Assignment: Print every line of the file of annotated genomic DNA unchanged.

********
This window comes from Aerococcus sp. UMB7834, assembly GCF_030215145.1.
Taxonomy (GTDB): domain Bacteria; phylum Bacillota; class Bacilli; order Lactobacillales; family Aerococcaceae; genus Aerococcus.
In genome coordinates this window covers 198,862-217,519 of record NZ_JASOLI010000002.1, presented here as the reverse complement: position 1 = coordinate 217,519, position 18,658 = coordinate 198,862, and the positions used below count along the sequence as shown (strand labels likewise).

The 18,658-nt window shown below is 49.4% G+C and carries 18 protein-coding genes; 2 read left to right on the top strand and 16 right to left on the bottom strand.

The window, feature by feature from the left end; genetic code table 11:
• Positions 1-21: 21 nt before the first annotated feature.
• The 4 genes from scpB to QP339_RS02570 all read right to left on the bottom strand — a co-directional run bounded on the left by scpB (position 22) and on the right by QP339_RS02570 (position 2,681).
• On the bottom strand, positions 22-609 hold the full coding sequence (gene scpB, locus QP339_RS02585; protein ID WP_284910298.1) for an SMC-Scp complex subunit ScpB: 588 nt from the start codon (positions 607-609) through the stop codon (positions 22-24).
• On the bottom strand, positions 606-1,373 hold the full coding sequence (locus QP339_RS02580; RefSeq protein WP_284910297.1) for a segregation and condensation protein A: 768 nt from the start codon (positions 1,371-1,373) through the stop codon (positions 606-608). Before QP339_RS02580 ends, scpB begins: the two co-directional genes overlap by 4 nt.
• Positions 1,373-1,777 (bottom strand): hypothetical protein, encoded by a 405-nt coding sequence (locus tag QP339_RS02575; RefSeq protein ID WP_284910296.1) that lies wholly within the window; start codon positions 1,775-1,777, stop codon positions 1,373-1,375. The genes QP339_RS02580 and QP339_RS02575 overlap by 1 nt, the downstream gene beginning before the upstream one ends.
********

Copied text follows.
This window comes from Aerococcus sp. UMB7834, assembly GCF_030215145.1.
Taxonomy (GTDB): domain Bacteria; phylum Bacillota; class Bacilli; order Lactobacillales; family Aerococcaceae; genus Aerococcus.
In genome coordinates this window covers 198,862-217,519 of record NZ_JASOLI010000002.1, presented here as the reverse complement: position 1 = coordinate 217,519, position 18,658 = coordinate 198,862, and the positions used below count along the sequence as shown (strand labels likewise).

The 18,658-nt window shown below is 49.4% G+C and carries 18 protein-coding genes; 2 read left to right on the top strand and 16 right to left on the bottom strand.

The window, feature by feature from the left end; genetic code table 11:
• Positions 1-21: 21 nt before the first annotated feature.
• The 4 genes from scpB to QP339_RS02570 all read right to left on the bottom strand — a co-directional run bounded on the left by scpB (position 22) and on the right by QP339_RS02570 (position 2,681).
• On the bottom strand, positions 22-609 hold the full coding sequence (gene scpB, locus QP339_RS02585; protein ID WP_284910298.1) for an SMC-Scp complex subunit ScpB: 588 nt from the start codon (positions 607-609) through the stop codon (positions 22-24).
• On the bottom strand, positions 606-1,373 hold the full coding sequence (locus QP339_RS02580; RefSeq protein WP_284910297.1) for a segregation and condensation protein A: 768 nt from the start codon (positions 1,371-1,373) through the stop codon (positions 606-608). Before QP339_RS02580 ends, scpB begins: the two co-directional genes overlap by 4 nt.
• Positions 1,373-1,777 (bottom strand): hypothetical protein, encoded by a 405-nt coding sequence (locus tag QP339_RS02575; RefSeq protein ID WP_284910296.1) that lies wholly within the window; start codon positions 1,775-1,777, stop codon positions 1,373-1,375. The genes QP339_RS02580 and QP339_RS02575 overlap by 1 nt, the downstream gene beginning before the upstream one ends.